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Spenser Heaps, Deseret News
Utah Jazz guard Ricky Rubio wears sneakers to be auctioned off to raise money for cancer research during warmups before the game against the Boston Celtics at Vivint Arena in Salt Lake City on Wednesday, March 28, 2018.
I talked with the Jazz and they were doing the 5 for the Fight Night and I wanted to do something to honor all my friends and family who passed away by cancer and that was the way to do it. —Jazz guard Ricky Rubio

SALT LAKE CITY — Every time Ricky Rubio hits the court for the Utah Jazz, he pays homage to his late mother, Tona Vives, with a special routine.

The Spanish floor general is private about the ritual, but continued to honor his mom using his national platform live on ESPN Wednesday.

When Rubio stepped on the hardwood in Vivint Arena to face the Boston Celtics, he broke out a fresh pair of Adidas Crazy Explosive 2017 Primeknit lows designed by Salvador “Kickstradomis” Amezcua.

“It was an amazing experience to do my bro Ricky's shoes for a special night,” Kickstradomis told the Deseret News. “To be chosen to do something so special and important shows my progression in my career, and I've been able to build great friendships throughout the league.”

The navy blue/white commemorative sneakers were specifically created for the Jazz’s 5 for the Fight Night to raise funds for cancer research.

In his first season in Utah, Rubio has become an ambassador for the campaign and agreed to auction the sneakers, his game-worn uniform, and an autographed basketball to raise money as well as participate in a postgame meet and greet with fans who made donations to the cause.

“I talked with the Jazz and they were doing the 5 for the Fight Night and I wanted to do something to honor all my friends and family who passed away by cancer and that was the way to do it,” Rubio said.

Vives died from lung cancer on May 26, 2016, despite being a non-smoker and living a relatively healthy lifestyle. Rubio’s former Minnesota Timberwolves coach Flip Saunders also died from cancer at the age of 60 in October 2015. Both of their names are listed on the sneakers.

“The (shoes show the) names of my family and friends who passed away by cancer and a couple roses in memory of my mom and a couple more things.”

Jazz fans were urged to shine their cellphone flashlights during the third quarter break, along with Jazz broadcaster Ron Boone, to symbolize how many folks the deadly disease has touched.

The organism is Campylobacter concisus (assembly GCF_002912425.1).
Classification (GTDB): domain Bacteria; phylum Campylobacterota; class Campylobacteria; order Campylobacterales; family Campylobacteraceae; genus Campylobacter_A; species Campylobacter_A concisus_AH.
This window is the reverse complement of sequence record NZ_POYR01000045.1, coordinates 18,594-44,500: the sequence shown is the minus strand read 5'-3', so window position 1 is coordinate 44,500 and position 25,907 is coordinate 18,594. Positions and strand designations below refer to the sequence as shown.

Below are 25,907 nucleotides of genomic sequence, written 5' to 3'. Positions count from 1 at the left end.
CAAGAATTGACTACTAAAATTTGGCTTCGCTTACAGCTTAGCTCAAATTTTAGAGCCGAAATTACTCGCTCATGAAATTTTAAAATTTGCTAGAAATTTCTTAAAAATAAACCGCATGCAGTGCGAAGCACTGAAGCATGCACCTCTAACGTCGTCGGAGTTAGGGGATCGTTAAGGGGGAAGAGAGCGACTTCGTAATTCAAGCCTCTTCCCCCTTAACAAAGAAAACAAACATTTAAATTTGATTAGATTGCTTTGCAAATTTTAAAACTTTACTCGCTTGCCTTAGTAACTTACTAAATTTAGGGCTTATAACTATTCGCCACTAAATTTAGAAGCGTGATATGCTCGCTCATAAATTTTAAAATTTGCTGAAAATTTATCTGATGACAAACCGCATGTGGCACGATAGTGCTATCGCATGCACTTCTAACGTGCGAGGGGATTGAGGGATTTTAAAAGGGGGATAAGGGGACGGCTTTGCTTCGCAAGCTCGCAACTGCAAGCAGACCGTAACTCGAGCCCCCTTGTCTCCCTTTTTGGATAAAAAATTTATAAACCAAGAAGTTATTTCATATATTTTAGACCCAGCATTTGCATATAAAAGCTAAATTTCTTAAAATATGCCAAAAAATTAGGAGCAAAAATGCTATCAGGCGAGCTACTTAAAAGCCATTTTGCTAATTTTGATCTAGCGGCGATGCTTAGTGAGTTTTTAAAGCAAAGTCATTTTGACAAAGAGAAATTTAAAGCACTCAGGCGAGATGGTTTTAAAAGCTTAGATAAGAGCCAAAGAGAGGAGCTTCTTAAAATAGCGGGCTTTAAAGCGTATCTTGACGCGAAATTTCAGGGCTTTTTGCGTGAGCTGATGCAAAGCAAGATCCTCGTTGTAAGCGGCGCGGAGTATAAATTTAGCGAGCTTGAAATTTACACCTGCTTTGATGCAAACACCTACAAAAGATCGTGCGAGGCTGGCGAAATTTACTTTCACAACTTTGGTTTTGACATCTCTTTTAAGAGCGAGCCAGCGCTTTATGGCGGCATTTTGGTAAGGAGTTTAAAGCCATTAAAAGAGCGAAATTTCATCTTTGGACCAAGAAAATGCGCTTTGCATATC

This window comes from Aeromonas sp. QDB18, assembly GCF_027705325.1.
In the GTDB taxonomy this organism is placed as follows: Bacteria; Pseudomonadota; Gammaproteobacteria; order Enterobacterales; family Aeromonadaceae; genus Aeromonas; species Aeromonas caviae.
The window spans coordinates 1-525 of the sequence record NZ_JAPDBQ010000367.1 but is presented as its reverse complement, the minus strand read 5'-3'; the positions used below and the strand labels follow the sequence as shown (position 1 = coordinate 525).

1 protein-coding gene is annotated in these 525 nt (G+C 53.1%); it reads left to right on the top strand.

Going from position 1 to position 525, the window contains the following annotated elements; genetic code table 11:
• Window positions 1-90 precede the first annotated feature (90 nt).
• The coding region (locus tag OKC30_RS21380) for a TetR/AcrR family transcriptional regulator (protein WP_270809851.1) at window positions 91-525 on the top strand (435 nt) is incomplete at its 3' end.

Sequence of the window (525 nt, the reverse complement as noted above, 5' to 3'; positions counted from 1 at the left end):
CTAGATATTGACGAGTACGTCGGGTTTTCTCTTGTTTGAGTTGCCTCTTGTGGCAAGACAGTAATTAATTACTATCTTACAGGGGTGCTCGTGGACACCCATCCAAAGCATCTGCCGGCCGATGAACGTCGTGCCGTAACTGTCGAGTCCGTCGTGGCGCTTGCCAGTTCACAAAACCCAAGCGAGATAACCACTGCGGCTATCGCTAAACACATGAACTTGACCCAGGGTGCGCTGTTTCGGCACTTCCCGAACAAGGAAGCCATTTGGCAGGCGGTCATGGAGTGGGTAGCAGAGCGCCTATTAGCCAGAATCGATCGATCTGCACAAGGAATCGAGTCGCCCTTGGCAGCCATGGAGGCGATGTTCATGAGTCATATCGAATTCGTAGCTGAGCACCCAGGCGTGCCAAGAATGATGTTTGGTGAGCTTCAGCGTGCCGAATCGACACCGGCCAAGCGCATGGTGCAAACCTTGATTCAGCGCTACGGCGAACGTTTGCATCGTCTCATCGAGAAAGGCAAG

“In 2008 my wife passed away of cancer,” an emotional Boone said before a roaring crowd. “So I know all of you know someone special so the respect, the fight, and the patch is something special.”

A Qualtrics founder also offered a $500,000 match on all funds raised through the auction and other donations made on 5 for the Fight Night.

Rubio ended the game with 14 points, 10 assists, eight rebounds and three steals in a 97-94 loss to the Celtics.

HAPPY BIRTHDAY: Legendary Jazz coach Jerry Sloan was celebrating his 76th birthday Wednesday. The Hall of Fame sideline leader led the Jazz to back-to-back NBA Finals appearances in 1997 and 1998 against the Chicago Bulls. Sloan has the third-most coaching wins in NBA history with 1,223 from 1988-2011 and the Jazz commemorated that mark by hanging No. 1223 in the rafters.

GONE BUT NOT FORGOTTEN: Prior to Wednesday’s tipoff, the Jazz offered a moment of silence to former G League player Zeke Upshaw, who died two days after collapsing on the court for the Grand Rapids Drive in a sudden cardiac death. Upshaw was 26 years old when he died on March 26. The basketball world continues to mourn his death.

“The NBA G League family is devastated by the tragic passing of Zeke Upshaw,” NBA G League President Malcolm Turner said in a statement. “Zeke was an outstanding young man whose powerful belief in himself and uncommon perseverance led to a successful professional basketball career. A beloved member of the Grand Rapids Drive, Zeke’s continuous improvement and tireless work ethic were hallmarks of his career. We extend our deepest condolences to his family and friends and the Drive organization.”